“The IPS is the perfect intellectual front for Soviet activities which would be resisted if they were to originate openly from the KGB,” the director of the London-based Institute for the Study of Conflict Brian Crozier once said. But Tom Harkin continued his close ties and friendship with the IPS. He was one of only 14 “progressive” lawmakers who served on the IPS’s anniversary celebration committee. “I want to thank the Institute for Policy Studies,” said Harkin at an IPS reception at New Jersey’s Mott House, “and the people who have worked so hard [and] have been in my office a lot.”
Harkin, like some in American agribusiness, visited Communist Cuba, in part to promote future crop sales and to encourage the easing of trade restrictions. The Iowa Senator also, on occasion, called on Cuban dictator Fidel Castro to release imprisoned dissidents. Upon returning from one trip, Harkin implicitly attributed Cuba’s brutal crackdowns on dissent to fear — of a possible U.S. invasion — that U.S. President George W. Bush had allegedly caused among Havana’s government leaders. Harkin called on the Bush Administration to calm these fears by stating that it had no intention of military action against Cuba.
During the 2004 Democratic presidential primaries, Harkin initially endorsed former Vermont Governor Howard Dean. Two months before the general election, Harkin switched his allegiance to John Kerry, who, like Harkin, had voted to authorize a U.S. invasion of Iraq but thereafter relentlessly criticized it.
President Bush had “lied to the American people” about his National Guard service during the Vietnam War, said Harkin at a September 9, 2004 press conference. Swift Boat veterans critical of John Kerry were also liars, he claimed. And Vice President Dick Cheney, said Harkin, was “a coward, who would not serve during the Vietnam War.” Those who brought up Kerry’s anti-war activities in the United States that encouraged the North Vietnamese Communists to continue fighting instead of negotiating peace, said Harkin, represented the “right-wing kooky fringe.”
Harkin initially got elected to Congress, in part, by claiming to have served in Vietnam as a member of the U.S. Navy. He once told Washington Post reporter David Broder: “One year [I] was in Vietnam. I was flying F-4s and F-8s on combat air patrols and photo-reconnaissance support missions. I did no bombing.” But as the late Senator Barry Goldwater (R-Arizona) was first to notice, nothing in Harkin’s military service file showed that he ever served in Vietnam. Challenged by Goldwater, an Air Force General, to explain why he had been awarded neither the Vietnam Service Medal nor the Vietnam Campaign medal — decorations given to everyone who served in the Southeast Asian theater — Harkin changed his story, claiming instead that he had flown combat sorties over Cuba during the 1960s.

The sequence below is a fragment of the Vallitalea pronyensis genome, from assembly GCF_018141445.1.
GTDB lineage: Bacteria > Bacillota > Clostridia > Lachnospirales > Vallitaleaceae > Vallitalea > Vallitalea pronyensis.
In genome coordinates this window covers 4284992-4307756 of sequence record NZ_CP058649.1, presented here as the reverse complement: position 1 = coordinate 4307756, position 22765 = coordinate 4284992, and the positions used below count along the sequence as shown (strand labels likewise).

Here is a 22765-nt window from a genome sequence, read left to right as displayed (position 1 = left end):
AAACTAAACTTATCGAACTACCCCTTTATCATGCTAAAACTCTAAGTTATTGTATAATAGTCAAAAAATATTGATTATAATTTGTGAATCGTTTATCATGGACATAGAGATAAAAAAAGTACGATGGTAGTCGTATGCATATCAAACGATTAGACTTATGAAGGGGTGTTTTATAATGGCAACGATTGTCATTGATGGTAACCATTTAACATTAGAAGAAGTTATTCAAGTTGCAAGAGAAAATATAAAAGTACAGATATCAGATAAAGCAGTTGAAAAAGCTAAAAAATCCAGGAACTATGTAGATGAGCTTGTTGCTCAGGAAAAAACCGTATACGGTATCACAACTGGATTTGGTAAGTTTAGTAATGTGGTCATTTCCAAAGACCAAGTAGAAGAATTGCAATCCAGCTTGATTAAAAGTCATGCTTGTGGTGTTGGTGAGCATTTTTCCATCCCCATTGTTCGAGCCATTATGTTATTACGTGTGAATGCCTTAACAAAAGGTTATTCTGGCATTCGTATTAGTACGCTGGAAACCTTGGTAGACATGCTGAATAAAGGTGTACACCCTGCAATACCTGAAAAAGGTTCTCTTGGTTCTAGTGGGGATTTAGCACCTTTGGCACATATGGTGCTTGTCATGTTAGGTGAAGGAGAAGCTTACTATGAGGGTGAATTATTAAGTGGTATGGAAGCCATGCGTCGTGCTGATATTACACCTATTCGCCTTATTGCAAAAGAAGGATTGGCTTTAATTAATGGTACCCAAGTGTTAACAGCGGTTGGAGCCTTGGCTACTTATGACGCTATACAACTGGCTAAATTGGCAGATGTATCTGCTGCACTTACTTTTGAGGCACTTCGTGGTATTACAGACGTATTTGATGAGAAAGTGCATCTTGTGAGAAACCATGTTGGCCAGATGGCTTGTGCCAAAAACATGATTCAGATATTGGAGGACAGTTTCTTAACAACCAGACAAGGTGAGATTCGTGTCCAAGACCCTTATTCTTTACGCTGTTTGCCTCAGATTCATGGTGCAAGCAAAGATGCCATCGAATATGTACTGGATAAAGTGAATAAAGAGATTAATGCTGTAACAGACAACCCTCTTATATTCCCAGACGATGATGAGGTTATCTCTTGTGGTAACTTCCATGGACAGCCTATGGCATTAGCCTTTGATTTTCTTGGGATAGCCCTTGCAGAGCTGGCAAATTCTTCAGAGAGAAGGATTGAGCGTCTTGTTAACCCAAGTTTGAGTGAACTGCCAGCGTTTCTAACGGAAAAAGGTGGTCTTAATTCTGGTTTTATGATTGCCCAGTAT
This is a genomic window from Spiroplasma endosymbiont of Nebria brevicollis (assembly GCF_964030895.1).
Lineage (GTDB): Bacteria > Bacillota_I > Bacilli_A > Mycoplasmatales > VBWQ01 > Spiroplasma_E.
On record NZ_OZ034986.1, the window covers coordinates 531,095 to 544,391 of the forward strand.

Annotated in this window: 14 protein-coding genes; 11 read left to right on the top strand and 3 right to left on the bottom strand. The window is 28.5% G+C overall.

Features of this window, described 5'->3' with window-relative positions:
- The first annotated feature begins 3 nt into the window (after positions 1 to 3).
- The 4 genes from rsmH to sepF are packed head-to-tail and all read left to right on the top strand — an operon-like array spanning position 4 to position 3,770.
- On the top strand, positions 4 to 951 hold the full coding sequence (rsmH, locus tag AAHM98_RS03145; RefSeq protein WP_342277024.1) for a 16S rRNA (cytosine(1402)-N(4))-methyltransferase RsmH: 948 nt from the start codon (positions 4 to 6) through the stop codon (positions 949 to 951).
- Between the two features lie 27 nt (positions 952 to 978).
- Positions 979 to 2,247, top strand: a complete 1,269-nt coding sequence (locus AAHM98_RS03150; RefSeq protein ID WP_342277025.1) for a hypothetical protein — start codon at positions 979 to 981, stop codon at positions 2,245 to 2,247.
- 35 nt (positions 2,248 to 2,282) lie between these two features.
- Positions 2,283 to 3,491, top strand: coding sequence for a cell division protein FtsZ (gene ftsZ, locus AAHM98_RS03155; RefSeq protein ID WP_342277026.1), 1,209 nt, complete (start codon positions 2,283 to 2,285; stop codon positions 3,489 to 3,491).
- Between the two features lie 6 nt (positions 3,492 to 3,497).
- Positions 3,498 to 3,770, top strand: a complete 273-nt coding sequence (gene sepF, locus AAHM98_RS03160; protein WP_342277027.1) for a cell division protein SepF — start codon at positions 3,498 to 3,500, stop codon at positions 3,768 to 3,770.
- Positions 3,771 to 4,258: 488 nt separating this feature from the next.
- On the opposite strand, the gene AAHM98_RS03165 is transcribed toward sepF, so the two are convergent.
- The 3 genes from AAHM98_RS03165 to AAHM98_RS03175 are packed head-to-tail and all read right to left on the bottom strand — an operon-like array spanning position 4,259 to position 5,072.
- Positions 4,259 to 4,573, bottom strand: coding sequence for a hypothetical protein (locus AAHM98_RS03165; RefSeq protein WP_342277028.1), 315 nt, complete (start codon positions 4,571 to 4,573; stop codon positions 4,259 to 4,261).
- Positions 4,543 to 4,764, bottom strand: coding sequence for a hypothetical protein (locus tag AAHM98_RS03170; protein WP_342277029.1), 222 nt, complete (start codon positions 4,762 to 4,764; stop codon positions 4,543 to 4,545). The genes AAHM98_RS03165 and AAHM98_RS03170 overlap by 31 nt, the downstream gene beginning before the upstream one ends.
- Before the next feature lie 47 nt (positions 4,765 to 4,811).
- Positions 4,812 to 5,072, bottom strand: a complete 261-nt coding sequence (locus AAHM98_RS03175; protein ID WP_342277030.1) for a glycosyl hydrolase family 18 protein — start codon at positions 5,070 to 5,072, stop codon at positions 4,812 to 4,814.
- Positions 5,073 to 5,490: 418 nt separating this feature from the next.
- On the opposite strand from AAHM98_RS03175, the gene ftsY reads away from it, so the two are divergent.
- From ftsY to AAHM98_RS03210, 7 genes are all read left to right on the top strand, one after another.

This was yet another Harkin lie. Harkin actually served as a ferry pilot who flew aircraft in need of repair between the Philippines and his base in Atsugi, Japan. Harkin at last acknowledged that he never had flown air patrols in Vietnam; he began describing himself in speeches as “a Vietnam era veteran.”
The establishment liberal media had never checked Harkin’s claims about serving in Vietnam because his politics paralleled those of the reporters covering him. The senator’s response to the emerging, more diverse media of conservative talk radio and the Internet, was hostile. As Australian reporter Gerard Jackson observed , Harkin in June 2004 “proudly announced that he had sneaked in an amendment to the Fiscal Year 2005 Defense Authorization bill: an amendment designed to drive the Rush Limbaugh Show off the American Forces Radio and Television Service.” Harkin’s amendment was designed to require each Armed Forces Radio station to “provide balanced representation of political viewpoints,” i.e. to balance each hour of Limbaugh with an hour of leftist commentary. As happened with the discarded “Fairness Doctrine” of the Federal Communications Commission, this vague requirement would prompt many military-program directors to avoid complaints and problems by simply removing Limbaugh’s show from their schedules.
The Marxist-oriented Institute for Policy Studies gave Harkin airtime on its own “In the Public Service” radio syndication. IPS made Harkin a board member of its Interlink Press Service.
Harkin’s wife Ruth, whom he met when both were studying law at Catholic University, moved from the powerful law firm of Vernon Jordan and Robert Strauss — Akin Gump Strauss Hauer & Feld — in 1993 when President Bill Clinton appointed her as chairman and CEO of the Overseas Private Investment Corporation (OPIC). At OPIC she facilitated deals with Clinton Commerce Secretary Ron Brown.
Ruth Harkin appears to have played a role in President Clinton’s seizure of low-sulfur coal lands in Utah that gave a potential $1 trillion in assets to the Chinese Peoples Liberation Army and the Indonesia-based Lippo Industries, which control the world’s only other major deposits of this kind of coal used by U.S. power plants. These foreign entities funneled huge amounts of money to the Clintons and to the Democratic Party.
In the Spring of 2013, the Harkin Institute for Public Policy & Citizen Engagement was founded at Drake University. Its two principal objectives were to: (a) “facilitate collaborative, high-quality, nonpartisan, multi-disciplinary public policy research and analysis dedicated to the issues that defined Senator Tom Harkin’s legislative career, including labor and employment, people with disabilities, retirement security, and wellness and nutrition”; and (b) “foster active and informed citizen engagement in public decision making and public policy making through education and outreach that expands the knowledge and understanding of these issue areas among students, scholars and the public.”
On January 26, 2013, Harkin announced that he would not seek reelection to the Senate in 2014. He officially retired from politics in January 2015.
For an overview of Tom Harkin’s voting record on key bills in the U.S. Senate, click here.
Most of this profile is adapted from the article “The Bark of Tom Harkin,” written by Lowell Ponte and published by FrontPageMag.com on September 16, 2004.